Victim: 'Most Of These Girls End Up Dead'
By Eric King/WLKY
LOUISVILLE, Ky. -- Human trafficking hit close to home after a multi-state investigation led the FBI and police to two houses in Louisville, and one local group that helps victims of human trafficking said that's just the tip of the iceberg when it comes to the scope of the problem.
According to the Kentucky Rescue & Restore Project, the first, and perhaps most staggering fact, is that there are more human slaves in the world today than at any other time in history. Staggering fact No. 2: It's happening in Louisville.
"Most of these girls end up dead," said Theresa Flores. "They either die in it or commit suicide."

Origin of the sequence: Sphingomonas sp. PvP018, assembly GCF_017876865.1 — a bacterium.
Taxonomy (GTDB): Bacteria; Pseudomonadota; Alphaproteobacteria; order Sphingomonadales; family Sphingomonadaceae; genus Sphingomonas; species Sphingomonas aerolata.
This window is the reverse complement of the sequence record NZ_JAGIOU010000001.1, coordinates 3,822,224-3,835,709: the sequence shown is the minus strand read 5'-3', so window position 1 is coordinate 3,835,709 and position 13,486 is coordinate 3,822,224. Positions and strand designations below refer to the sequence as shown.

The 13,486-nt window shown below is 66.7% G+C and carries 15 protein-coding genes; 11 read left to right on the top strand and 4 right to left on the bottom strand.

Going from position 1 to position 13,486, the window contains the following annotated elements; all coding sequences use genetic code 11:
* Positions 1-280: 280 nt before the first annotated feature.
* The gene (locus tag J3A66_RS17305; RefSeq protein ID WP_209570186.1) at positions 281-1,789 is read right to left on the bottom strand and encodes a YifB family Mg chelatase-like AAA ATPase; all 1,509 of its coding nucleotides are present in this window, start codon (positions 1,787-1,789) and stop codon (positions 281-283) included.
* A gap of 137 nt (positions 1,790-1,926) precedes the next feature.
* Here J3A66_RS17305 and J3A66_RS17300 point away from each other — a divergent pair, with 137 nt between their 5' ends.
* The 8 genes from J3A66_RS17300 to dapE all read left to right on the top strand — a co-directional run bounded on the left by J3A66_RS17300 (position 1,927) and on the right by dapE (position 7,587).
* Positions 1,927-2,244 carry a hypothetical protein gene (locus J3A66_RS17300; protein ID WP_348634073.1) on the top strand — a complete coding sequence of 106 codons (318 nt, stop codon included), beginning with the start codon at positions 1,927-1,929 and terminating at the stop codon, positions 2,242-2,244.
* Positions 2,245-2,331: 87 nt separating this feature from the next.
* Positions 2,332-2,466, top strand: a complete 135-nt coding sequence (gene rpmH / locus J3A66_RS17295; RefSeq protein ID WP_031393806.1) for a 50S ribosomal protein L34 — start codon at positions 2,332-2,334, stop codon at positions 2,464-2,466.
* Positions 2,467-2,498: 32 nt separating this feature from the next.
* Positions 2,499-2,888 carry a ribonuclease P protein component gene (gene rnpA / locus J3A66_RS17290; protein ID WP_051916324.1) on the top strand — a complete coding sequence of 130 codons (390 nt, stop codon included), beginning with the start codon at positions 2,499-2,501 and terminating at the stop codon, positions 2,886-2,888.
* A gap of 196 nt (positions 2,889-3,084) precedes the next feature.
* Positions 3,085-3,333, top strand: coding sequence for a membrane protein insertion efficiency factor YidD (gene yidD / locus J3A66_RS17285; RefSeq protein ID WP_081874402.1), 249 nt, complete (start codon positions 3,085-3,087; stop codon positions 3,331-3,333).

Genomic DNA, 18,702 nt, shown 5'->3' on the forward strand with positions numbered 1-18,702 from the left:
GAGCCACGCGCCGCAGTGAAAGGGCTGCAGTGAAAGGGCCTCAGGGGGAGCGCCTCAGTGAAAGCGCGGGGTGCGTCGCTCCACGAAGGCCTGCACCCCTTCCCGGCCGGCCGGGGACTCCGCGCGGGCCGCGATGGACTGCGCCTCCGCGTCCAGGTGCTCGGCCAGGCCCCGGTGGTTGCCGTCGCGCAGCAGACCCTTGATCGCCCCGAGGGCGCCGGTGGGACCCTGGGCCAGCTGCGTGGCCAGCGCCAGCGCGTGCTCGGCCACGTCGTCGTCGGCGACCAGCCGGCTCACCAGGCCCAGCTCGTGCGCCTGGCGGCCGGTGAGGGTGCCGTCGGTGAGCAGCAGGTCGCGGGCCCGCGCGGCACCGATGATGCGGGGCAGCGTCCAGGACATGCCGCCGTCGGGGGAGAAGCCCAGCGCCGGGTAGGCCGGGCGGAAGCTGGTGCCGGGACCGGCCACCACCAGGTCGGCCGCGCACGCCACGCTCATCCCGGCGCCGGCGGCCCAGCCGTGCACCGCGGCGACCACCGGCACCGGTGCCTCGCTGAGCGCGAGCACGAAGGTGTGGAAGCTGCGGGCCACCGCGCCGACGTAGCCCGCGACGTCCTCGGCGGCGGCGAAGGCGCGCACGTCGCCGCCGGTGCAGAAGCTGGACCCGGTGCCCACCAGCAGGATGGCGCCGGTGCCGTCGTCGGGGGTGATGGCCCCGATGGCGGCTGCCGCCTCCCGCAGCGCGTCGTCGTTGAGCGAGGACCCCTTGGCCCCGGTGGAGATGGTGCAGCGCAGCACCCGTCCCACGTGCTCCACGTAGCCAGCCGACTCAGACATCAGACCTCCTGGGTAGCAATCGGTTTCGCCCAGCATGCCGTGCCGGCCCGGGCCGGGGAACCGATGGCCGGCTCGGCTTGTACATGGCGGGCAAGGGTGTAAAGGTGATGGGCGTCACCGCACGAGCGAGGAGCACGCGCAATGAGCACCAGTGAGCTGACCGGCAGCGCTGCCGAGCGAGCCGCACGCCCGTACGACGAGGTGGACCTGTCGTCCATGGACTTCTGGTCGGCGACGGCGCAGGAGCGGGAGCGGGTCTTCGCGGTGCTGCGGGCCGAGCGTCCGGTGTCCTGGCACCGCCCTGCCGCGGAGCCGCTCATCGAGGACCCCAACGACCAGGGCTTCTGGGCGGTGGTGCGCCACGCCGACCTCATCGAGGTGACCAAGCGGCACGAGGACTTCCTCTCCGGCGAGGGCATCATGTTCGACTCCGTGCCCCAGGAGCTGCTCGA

Flores is a survivor of human trafficking. She tours the country telling her story.At 15, she was drugged and raped by a boy who went to her church and school in Detroit."A few days later, he came to me and he had an envelope full of pictures, and he said my cousins were there and they were taking pictures and they have a plan," Flores said. "They said, 'You're going to earn these pictures back, or else.'"Flores said she was blackmailed and forced to sneak out of her home nearly every night for two years."I was delivered to middle-class homes, taken down stairs to these men-only areas where there was a bedroom," she said. "I was basically locked away. And I would sit there and wait for man after man after man all night long."Flores said that she was not a prostitute, rather a victim forced into a multibillion-dollar industry.Human trafficking is the second-largest international crime, second only to drug trafficking, according to the Kentucky Rescue & Restore Project. But officials said it's the fastest-growing international crime.Marissa Castellanos works with Catholic Charities in Louisville."Sold for sex on the Internet, in local hotels, at gas stations," Castellanos said. "It's really all around us."In Kentucky alone, 57 cases of human trafficking have been identified in the last three years. Those figures come from the Kentucky Rescue & Restore Project, a group that has helped more than 114 victims, some of whom are from out of state.Human trafficking is the sale, transport and profit from human beings who are forced to work for others. It's commercial in nature, and can include sex."People are re-sellable, unlike drugs and guns. When you sell (drugs or guns), you make your money one time," Castellanos said. "But when you have a person and you are exploiting them for sex and labor, they are re-sellable."Castellanos said many trafficking victims are often categorized by law enforcement as prostitutes."The idea of considering them the victim of a crime instead of as a criminal prostitute is very difficult," she said. "And for it to be trafficking, you have to prove that they were controlled in some way." Click Here: Watch Part 2 Castellanos pointed to a case from August 2010. Arelis Bellorosa was arrested in Clark County, Ind., and charged with prostitution.Bellarosa is originally from the Dominican Republic, but took a Greyhound bus from her home in Atlanta to Clark County to find work.Her would-be employer, according to police reports, was Yosmaris Lopez.Police labeled Lopez a female pimp and charged her with promoting prostitution."They didn't pursue any human trafficking charges, because they said for whatever reason, (Bellarosa) was willing. And the idea that she came here from another state, with the belief that she was going to get some sort of job that was never given to her, and she was forced into prostitution, she was told she would be prostituting, that doesn't leave any room for choice," Castellanos said. "How does that not fit the definition of trafficking, where there were lies and deceptions to get her to come here where she'd be more vulnerable, and then she doesn't have the freedom to leave?"The charges against both women are still pending in Clark County.Lopez was a no-show for a court date six months ago and is nowhere to be found.There's a warrant out for her arrest.Castellanos said Bellarosa was likely a victim, not a prostitute."It's happening in the obvious places, in our neighborhoods, the strip clubs where girls are being forced to strip and prostitute," said Castellanos.Castellanos also said it's happening in some ethnic spas."They're being made to service anywhere between 10 to 35 men a day. They're made to sleep oftentimes in the same bed they're made to work in all day. That's where they're made to sleep at night. Who would choose that for themselves?" said Castellanos.In Indiana and Kentucky, it is not mandatory for law enforcement officers to take training courses on how to recognize potential cases of human trafficking; just one change both Castellanos and Flores would like to see."The fact is, human trafficking only exists because there is a demand for cheap labor services and commercial sex provided by sex traffickers," said Castellanos.Despite a handful of indictments in past years for human trafficking, there have been no successful prosecutions in either Kentucky or Indiana."It should be offensive to any of us that this is happening in our community," Castellanos said.One big push is for it to be mandatory for law enforcement to take training courses on spotting human trafficking. Right now, there are only a few police departments in the area that have been trained including Louisville Metro Police and Lexington police.For more on ending human sex trafficking, click here .